How to Paint With Block Filler

By Cody Sorensen ; Updated September 15, 2017

Things Needed

  • Wire brush
  • Dust brush
  • Vacuum
  • 5-gallon bucket
  • Metal paint roller screen
  • 1-inch nap roller cover
  • Paint roller frame
  • Extension pole
  • Paintbrush
A 1-inch nap roller cover ensures the best paint coverage.

A good block filler evens out the pitted surfaces of concrete masonry blocks. It is high in solid materials which allow the paint to fill the holes in the block without too much shrinkage. The block fillers of yesteryear weren't as easy to apply as today's new and improved formulas. The filler goes on with a conventional paint roller. Acrylic fillers work best for exterior applications while water-based formulas serve to paint indoor block surfaces. The filler then takes a top coat with a block-filler-compatible finish paint.

Clean the block by going over it with a wire brush. Brush away all dust and cobwebs. Dust the finer debris particles with a dust brush and then suck the hard-to-reach dust out of all holes and crevices using a vacuum.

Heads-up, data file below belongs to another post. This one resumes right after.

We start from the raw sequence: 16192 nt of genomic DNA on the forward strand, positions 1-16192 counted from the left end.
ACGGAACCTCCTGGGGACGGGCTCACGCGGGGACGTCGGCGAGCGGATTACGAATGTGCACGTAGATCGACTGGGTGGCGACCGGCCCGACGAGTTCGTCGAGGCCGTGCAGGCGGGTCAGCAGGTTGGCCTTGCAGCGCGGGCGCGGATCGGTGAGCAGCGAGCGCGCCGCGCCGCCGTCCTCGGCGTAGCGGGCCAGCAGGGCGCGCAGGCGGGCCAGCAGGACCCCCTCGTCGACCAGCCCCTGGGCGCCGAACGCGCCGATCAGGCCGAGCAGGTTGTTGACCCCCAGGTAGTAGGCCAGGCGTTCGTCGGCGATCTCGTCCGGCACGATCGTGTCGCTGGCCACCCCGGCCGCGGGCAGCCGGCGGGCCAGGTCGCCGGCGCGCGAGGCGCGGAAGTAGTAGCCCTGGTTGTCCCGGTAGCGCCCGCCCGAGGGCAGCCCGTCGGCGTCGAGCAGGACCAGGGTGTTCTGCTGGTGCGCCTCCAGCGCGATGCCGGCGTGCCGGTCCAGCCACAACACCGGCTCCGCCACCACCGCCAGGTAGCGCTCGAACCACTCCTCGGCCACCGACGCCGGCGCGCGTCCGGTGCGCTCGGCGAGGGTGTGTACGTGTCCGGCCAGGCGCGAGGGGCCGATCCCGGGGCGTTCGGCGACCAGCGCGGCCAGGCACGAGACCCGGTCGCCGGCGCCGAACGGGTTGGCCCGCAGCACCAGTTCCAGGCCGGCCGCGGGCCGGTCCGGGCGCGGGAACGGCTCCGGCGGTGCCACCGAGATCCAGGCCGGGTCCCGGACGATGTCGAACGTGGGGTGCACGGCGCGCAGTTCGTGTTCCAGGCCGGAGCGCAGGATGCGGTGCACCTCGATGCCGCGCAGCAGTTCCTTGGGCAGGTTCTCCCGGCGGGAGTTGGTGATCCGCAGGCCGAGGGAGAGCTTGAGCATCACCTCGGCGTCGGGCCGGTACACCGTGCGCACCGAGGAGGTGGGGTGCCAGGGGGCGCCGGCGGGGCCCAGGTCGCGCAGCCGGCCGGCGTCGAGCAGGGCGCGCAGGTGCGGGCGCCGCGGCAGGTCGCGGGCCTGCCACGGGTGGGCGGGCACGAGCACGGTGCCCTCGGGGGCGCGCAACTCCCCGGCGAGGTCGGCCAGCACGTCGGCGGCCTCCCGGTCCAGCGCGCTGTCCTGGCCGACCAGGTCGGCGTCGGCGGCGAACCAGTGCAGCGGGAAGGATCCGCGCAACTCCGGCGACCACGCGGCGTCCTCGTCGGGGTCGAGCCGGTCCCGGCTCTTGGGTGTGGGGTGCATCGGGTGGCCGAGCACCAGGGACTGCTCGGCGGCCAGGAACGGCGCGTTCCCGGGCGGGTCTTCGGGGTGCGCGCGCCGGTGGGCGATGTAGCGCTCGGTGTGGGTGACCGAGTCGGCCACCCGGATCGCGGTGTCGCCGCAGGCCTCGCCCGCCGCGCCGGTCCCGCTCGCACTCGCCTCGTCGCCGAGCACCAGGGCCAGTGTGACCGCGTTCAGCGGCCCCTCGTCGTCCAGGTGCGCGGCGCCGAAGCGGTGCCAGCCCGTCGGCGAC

Pour 1 gallon of block filler into a 5-gallon bucket and insert a metal paint roller screen. Dip the roller down into the paint and roll it up and down on the screen until the 1-inch nap fibers are loaded with filler paint. Screw an extension pole into the handle of the roller frame.

Roll the block wall up and down while applying even pressure on the roller to squish the paint into the block. Roll as close as you can get to the edges of the wall.

Dip a paintbrush into the block filler and dabble paint into the block along the wall's edges. Dabbling is accomplished by holding the brush perpendicular to the wall and then running the tips of the brushes bristles into the block repeatedly. Allow the filler to dry according to the manufacturer's recommendations and then topcoat it with a finish paint.

Tip

Pressure wash block walls that are extremely dirty. Use a degreasing agent on grease or oil stains. Apply block filler to walls warmer than 60 degrees Fahrenheit, for best results.